WASHINGTON - The U.S. Justice Department's inspector general is testifying Wednesday before the Senate Judiciary Committee about his report that found no evidence of political bias in the FBI's launching of its investigation into Russian election interference.
Michael Horowitz issued the report Monday with findings that amounted to a rejection of President Donald Trump's repeated claim that the FBI probe was a political witch hunt to undo his presidency.
Trump nonetheless asserted that the report confirmed an "attempted overthrow" of the government far worse than he had ever thought possible.
The president on Tuesday criticized FBI Director Christopher Wray for saying in an interview with ABC News that the investigation "was opened with appropriate predication and authorization." Wray also noted Horowitz found the FBI made numerous mistakes during its inquiry.
"I don't know what report the current Director of the FBI Christopher Wray was reading, but I'm sure it wasn't the one given to me," Trump tweeted. "With that kind of attitude, he will never be able to fix the FBI, which is badly broken despite having some of the greatest men & women working there!"
I don’t know what report current Director of the FBI Christopher Wray was reading, but it sure wasn’t the one given to me. With that kind of attitude, he will never be able to fix the FBI, which is badly broken despite having some of the greatest men & women working there!— Donald J. Trump (@realDonaldTrump) December 10, 2019
U.S. Attorney General William Barr repeated in an interview with NBC News correspondent Pete Williams that aired Tuesday his belief the FBI may have acted in "bad faith" when it conducted the probe into whether Trump's campaign conspired with Russia.
"I think our nation was turned on its head for three years based on a completely bogus narrative that was largely fanned and hyped by a completely irresponsible press," Barr said. "I think there were gross abuses ... and inexplicable behavior that is intolerable in the FBI."
The attorney general's remarks will likely intensify the controversy about whether he himself is acting in good faith, or acting as a Trump partisan.
Horowitz said in the report the FBI was justified in opening an investigation in 2016 into suspected ties between Trump's election campaign and Russia, saying officials had enough evidence to authorize an inquiry.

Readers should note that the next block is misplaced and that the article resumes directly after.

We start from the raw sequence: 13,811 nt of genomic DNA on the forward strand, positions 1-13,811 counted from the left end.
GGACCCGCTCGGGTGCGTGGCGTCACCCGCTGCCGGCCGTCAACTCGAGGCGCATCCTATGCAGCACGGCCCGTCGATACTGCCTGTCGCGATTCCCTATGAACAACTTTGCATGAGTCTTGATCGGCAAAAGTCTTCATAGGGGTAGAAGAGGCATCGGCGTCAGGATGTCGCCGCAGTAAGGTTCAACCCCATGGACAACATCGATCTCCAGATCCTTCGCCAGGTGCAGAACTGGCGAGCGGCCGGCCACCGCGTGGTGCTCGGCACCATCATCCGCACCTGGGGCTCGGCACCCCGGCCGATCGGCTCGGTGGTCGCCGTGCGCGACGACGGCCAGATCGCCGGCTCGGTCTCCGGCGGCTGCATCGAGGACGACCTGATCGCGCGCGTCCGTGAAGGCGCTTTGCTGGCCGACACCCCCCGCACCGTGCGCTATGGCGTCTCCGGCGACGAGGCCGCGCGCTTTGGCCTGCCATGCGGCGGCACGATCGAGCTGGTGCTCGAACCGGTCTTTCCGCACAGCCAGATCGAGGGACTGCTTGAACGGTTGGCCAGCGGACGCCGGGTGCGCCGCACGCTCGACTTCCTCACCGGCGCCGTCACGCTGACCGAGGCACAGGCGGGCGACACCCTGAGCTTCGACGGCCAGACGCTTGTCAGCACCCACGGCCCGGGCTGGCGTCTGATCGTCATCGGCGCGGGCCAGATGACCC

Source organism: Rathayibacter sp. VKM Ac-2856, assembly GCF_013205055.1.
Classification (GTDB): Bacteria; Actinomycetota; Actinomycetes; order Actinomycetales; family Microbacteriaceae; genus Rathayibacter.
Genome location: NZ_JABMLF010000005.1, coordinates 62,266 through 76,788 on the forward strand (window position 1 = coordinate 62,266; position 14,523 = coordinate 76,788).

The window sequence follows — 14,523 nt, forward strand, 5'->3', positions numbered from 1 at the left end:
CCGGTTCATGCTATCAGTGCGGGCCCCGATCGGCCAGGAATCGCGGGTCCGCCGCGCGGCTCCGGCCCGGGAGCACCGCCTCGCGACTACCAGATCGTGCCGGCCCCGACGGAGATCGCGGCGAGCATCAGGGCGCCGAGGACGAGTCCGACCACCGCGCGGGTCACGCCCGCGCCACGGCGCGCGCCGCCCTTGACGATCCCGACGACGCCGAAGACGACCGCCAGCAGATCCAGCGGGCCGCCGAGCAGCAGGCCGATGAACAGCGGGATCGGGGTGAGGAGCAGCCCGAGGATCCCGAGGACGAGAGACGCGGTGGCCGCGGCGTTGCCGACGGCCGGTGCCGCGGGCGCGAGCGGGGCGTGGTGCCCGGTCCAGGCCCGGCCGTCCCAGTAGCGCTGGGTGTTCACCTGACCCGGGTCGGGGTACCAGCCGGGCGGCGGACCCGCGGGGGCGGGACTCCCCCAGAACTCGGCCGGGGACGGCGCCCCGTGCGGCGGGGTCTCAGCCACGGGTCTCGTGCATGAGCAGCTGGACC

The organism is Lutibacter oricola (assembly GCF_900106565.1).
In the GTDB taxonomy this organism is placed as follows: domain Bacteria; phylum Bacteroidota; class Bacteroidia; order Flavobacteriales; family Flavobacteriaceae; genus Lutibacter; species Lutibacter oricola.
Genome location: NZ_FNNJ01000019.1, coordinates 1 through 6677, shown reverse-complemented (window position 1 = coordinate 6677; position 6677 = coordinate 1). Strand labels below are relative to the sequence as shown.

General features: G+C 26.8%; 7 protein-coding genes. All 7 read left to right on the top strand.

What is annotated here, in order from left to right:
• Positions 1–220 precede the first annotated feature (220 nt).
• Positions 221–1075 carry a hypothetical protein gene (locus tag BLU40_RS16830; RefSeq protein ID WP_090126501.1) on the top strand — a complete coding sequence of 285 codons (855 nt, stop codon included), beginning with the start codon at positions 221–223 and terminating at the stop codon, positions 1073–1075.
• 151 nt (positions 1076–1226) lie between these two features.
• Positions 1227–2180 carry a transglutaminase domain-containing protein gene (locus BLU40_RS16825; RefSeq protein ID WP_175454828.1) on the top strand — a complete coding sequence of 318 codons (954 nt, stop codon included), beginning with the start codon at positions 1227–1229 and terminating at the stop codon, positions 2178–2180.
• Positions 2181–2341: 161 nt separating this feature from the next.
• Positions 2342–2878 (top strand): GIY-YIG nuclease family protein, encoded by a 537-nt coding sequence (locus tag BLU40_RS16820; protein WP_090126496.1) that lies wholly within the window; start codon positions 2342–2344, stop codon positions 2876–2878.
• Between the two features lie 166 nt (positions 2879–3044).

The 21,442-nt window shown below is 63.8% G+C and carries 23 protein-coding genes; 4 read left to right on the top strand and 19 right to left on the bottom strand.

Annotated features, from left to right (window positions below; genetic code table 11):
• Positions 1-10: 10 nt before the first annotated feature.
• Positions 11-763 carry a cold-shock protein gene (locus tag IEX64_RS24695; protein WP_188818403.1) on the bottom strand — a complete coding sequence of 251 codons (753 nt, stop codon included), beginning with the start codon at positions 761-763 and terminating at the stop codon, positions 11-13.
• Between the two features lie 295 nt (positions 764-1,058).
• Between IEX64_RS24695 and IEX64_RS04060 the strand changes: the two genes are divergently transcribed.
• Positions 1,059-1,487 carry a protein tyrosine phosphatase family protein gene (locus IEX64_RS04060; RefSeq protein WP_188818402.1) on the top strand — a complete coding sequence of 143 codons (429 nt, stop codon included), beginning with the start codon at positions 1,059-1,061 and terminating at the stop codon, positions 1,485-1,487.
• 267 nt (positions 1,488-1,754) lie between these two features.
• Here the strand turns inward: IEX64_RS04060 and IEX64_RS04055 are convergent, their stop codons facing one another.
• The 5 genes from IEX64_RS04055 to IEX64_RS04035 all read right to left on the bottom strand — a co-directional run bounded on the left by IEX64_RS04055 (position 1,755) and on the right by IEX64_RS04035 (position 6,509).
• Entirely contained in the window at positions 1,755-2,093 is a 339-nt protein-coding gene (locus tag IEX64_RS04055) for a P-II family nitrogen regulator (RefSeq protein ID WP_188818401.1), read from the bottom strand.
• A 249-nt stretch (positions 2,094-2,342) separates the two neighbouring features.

Although Horowitz scrutinized a million documents and questioned some 100 people, Barr insisted the inspector general made minimal effort to find evidence, and simply accepted the FBI's findings.
"All he said was, 'People gave me an explanation, and I didn't find anything to contradict it,'" Barr said of Horowitz.
The long-anticipated report contradicted some of Trump's and his Republican allies' most damning assertions about the investigation, such as the charge that senior FBI officials were motivated by political bias against Trump. The FBI investigation, dubbed Crossfire Hurricane, was subsequently taken over by special counsel Robert Mueller.
Horowitz sharply criticized the FBI for a series of "significant errors" in obtaining authorization from the Foreign Intelligence Surveillance Court to surveil Carter Page, a former Trump campaign adviser suspected of ties to Russian intelligence.
In one crucial omission, the FBI failed to disclose from the court and the Justice Department that Page had been approved as an "operational contact" for the CIA and had told the spy agency about his contacts with Russian intelligence officers, according to the report. However, the report said that the disclosure would not have prompted the court to reject the application.
Regardless, the investigation was launched months before the Page surveillance began and was based on well-founded suspicion about links between Trump campaign operatives and Russia, according to the report.
The other Trump campaign associates investigated by the FBI were campaign chairman Paul Manafort, national security adviser Mike Flynn and foreign policy adviser George Papadopoulos.
"We ... concluded that … the FBI had an authorized purpose when it opened Crossfire Hurricane to obtain information about, or protect against, a national security threat or federal crime, even though the investigation also had the potential to impact constitutionally protected activity," Horowitz wrote in the more than 400-page report.
Barr has ordered a separate internal probe into its origins, after rejecting the IG's finding that there was sufficient basis for opening the investigation.
Wray ordered a series of more than 40 corrective steps in response to the inspector general report.
"The FBI has some work to do, and we are committed to building on the lessons we learn today to make sure that we can do better tomorrow," an FBI spokesperson said in a statement.
The FBI launched its investigation in July 2016 after receiving a tip that the Russian government was considering helping the Trump campaign by releasing damaging information about Democratic candidate Hillary Clinton in the form of thousands of emails stolen from the Democratic National Committee.